Taliban Leader Mullah Abdul Ghani Baradar was thought to be dead Tuesday morning after a reported shootout resulted in his sudden disappearance. But Sulail Shaheen, a Taliban spokesman, tweeted that the reports of his death are “lies and totally baseless.”
The Taliban have denied what happened, despite claims of internal division one month after the takeover of Afghanistan. Following rumors, a supposed audio voice message was released of Mullah Abdul Ghani Baradar, the deputy prime minister, saying that is “alive and well.” Having not seen him since, critics are skeptical, with questions mounting that he may actually be dead.
Shaheen, who provided the voice message from Mullah Abdul Ghani Baradar, said the reports of his death are totally false.
“Mullah Bradar, deputy PM, Islamic Emirate of Afghanistan, in a voice message rejected all those claims that he was injured or killed in a clash,” Suhail Shaheen said, using an alternate English spelling of Baradar’s name.
Accompanying the audio message was a video of Mullah Abdul Ghani Baradar at a meeting in the city of Kandahar, but analysts have stated that the video could have been recorded any time in the past month. Reuters reported that the video could not be verified and that it was unclear when it was shot.
“Over the past few nights, I have been away on trips,” Baradar said in the audio message, according to The Hindustan Times. “Wherever I am at the moment, we are all fine, all my brothers and friends.”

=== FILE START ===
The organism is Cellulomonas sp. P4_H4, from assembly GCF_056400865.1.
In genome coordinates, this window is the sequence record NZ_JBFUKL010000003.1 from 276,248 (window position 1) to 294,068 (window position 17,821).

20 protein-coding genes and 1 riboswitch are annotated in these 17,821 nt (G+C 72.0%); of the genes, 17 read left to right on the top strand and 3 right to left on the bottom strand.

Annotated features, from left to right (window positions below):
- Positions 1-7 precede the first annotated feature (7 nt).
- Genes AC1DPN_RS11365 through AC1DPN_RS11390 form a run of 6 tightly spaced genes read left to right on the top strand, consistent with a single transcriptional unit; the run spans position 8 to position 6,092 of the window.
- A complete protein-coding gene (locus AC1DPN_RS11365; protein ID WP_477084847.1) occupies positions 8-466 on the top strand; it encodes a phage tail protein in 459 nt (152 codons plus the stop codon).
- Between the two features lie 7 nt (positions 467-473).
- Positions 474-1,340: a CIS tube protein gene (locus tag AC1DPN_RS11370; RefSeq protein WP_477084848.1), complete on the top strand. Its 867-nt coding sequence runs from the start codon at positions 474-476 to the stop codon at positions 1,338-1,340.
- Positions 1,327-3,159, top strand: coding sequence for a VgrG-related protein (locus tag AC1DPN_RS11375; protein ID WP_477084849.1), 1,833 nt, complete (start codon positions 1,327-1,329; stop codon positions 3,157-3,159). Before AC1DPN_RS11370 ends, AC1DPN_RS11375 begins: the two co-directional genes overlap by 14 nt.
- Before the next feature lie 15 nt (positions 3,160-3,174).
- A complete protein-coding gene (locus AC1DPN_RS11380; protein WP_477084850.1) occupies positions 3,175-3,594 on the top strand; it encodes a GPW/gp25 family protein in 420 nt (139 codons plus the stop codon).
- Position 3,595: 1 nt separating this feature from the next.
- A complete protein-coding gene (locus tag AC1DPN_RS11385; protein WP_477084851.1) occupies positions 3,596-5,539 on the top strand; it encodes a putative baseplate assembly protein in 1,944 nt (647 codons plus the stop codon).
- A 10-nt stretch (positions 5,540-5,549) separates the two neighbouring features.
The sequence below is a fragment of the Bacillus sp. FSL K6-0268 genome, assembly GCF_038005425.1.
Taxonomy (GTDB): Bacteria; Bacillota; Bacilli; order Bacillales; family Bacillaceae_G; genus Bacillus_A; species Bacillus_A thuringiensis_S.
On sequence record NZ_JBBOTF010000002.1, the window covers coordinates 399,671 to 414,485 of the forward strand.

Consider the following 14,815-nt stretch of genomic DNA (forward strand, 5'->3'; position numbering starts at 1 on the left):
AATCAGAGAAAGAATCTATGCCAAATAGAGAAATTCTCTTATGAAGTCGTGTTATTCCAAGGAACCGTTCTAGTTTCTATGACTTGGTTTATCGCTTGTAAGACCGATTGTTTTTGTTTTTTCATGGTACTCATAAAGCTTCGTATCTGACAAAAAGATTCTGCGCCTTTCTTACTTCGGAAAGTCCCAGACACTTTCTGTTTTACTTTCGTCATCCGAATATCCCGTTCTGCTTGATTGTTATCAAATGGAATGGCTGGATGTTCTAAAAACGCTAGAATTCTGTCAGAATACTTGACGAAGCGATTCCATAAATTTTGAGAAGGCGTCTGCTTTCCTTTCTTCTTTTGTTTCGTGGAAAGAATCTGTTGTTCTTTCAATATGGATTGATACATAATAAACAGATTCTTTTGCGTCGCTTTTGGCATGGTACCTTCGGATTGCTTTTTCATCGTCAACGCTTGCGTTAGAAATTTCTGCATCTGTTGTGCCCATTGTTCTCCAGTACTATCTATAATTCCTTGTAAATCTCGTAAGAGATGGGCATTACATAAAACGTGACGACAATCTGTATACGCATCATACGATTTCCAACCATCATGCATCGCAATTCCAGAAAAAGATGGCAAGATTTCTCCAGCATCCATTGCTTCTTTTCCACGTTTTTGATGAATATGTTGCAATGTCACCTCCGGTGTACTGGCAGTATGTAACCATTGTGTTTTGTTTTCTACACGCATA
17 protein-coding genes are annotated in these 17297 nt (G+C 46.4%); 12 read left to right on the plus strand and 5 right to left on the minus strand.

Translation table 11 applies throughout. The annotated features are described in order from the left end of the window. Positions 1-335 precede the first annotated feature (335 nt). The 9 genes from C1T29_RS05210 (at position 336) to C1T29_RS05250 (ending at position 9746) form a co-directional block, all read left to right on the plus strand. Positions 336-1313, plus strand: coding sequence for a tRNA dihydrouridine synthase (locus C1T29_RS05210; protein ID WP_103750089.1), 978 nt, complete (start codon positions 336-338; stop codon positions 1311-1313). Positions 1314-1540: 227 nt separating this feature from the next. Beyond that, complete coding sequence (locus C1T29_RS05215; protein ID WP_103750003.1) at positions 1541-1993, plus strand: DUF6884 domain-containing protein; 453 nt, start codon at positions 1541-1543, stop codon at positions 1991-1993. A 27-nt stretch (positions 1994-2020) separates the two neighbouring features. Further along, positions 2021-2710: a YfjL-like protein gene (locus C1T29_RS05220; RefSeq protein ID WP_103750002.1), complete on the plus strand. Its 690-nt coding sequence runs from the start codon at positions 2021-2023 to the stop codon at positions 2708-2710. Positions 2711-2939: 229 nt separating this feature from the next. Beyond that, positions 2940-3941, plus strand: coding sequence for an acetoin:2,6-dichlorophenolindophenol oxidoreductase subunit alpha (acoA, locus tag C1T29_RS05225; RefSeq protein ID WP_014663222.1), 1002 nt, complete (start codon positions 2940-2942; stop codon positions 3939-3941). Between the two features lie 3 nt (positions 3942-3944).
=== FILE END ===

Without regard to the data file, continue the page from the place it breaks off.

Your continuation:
“Media always publishes fake propaganda,” Baradar allegedly continued in the recording. “Therefore, bravely reject all those lies, and I 100% confirm to you there is no issue and we have no problem.”
Baradar, once known as “Baradar the Butcher,” was rumored to have clashed with Sirajuddin Haqqani, leader of the “Haqqani network.” Based near Pakistan, the Haqqani members took the blame for some of the worst suicide attacks of the war in Afghanistan. It is speculated that the shootout was between these two groups, with both leaders reported missing.
There have also been entirely separate rumors that Mullah Abdul Ghani Baradar’s supporters had fought with another unnamed senior Taliban figure over “how to divide Afghanistan’s ministries.”
“According to the Afghanistan Analysts Network,” The Guardian reported, “Baradar was already considered to have lost out in the internal Taliban disputes over the formation of the new government.”
The Times of India have also reported that there is “chatter” in Pakistan and Afghanistan that he may have contracted Covid-19.
The Taliban continue to deny claims that either Mullah Abdul Ghani Baradar or Sirajuddin Haqqani are dead.
Though appointed deputy prime minister, Baradar was once considered the “likely head” of the new Taliban government, according to Reuters. However, he has not been seen in public in recent days, and he did not attend the Kabul meeting on Sunday with Qatari Foreign Minister Sheikh Mohammed bin Abdulrahman Al-Thani.
The Taliban movement’s supposed supreme leader, Mullah Haibatullah Akhundzada, has also vanished from public view since Aug. 15, when the organization took over Afghanistan. All that has been seen of Akhundzada was a public statement about the takeover.
“Our clear message is that we do not want a monopoly of power,” he said in his official statement following the takeover. “All Afghan tribes and races need each other.”
“Your support and siding with invaders is like the work of those abhorrent faces who in our past history supported the Britons and the Soviets,” Akhundzada said of American intervention in Afghanistan, though “the doors of forgiveness and tolerance are open.”
The reason many are skeptical that the leaders are actually alive stems from an incident in 2015, when it was finally revealed that the Taliban movement’s founder, Mullah Omar, had been dead for nearly two years. During that time, the Taliban continued to issue statements in his name.